The Muskrat Falls Concerned Citizens’ Coalition, headed by David Vardy, Ron Penney and Des Sullivan (the latter also hosts this Blog) wrote the Premier on September 3, 2018 seeking specific commitments and clarity following his statements to the effect that ratepayers would not be expected to bear the costs of the Muskrat Falls project and offered to reinstate the authority of the PUB to set rates.
Following receipt of the letter, the Premier made a further statement on September 6 which fell far short of his earlier commitments. This is the text of the Coalition’s response to the Premier’s latest comments. This post also provides a link to the full text of the letter sent to the Premier.
In our letter to the Premier, which is attached, we asked government to seek alternatives to the Power Purchase Agreement (PPA) and to task the PUB with finding the best way to establish rates in an interconnected world to enable consumers in our province, large and small, to participate in competitive markets within and outside the province and buy energy at the lowest cost. To accomplish this government needs to remove the exemptions which kept the PUB from exercising regulatory oversight over Muskrat Falls.
We also called upon government to repeal the 2012 legislative amendments which enhanced the monopoly position of Nalcor and which removed the independence of the PUB, giving Cabinet the right to set the return on equity and thereby effectively to set rates. As a result of these amendments Cabinet can also tell the PUB whether they may convene a hearing or not. These amendments were passed at a time when the previous government was venting its petulant anger at the PUB for its defiant advice that the Board could not recommend Muskrat Falls as the least cost source of power.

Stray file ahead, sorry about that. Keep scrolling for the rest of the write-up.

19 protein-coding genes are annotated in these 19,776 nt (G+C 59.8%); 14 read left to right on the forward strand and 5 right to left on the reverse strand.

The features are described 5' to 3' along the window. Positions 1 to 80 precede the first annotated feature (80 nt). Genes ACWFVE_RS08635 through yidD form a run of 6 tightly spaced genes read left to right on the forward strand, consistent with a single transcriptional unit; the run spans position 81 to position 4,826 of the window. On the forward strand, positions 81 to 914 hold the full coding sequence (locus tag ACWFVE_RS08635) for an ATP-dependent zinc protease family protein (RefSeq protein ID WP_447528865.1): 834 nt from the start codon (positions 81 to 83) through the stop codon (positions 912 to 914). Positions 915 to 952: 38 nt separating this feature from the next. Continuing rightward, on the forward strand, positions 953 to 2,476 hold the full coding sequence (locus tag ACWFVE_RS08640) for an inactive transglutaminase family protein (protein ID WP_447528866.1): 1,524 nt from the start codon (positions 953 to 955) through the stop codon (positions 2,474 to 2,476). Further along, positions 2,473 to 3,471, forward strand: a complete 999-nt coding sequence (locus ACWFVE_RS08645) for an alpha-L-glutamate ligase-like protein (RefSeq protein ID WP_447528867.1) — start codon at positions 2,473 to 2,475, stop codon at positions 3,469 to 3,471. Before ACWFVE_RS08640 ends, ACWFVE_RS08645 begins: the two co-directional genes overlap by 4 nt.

The Premier made no reference to reversing these regressive measures taken by previous governments, after almost three years in power. Nor did he clarify the position which he will be taking with the federal government to seek further financial support. We had proposed that government “prepare a strong case for further support and present it transparently both to Ottawa and to the people of the province. We ask that government make public, before January 1, 2019, a proposal for presentation to the federal government to relieve the province and its citizens from all or most of the obligation to service the cost of federally guaranteed debt and to share in financing of equity, possibly by purchasing up to 49% of the common equity in the project as was envisaged under the LCDC Agreement.” Instead the latest announcement made no reference to the further involvement of the federal government.
The Premier did accept our proposal for a reference to the PUB but did not give the Board the mandate which we saw as necessary. Our proposal asked that the PUB be given the following mandate through a special reference which allows them to consult with all stakeholders, including ratepayers, and to report back to government:
To ensure that future power rates reflect only least cost power and not be required to recover the
cost of Muskrat Falls through a take-or-pay Power Purchase Agreement;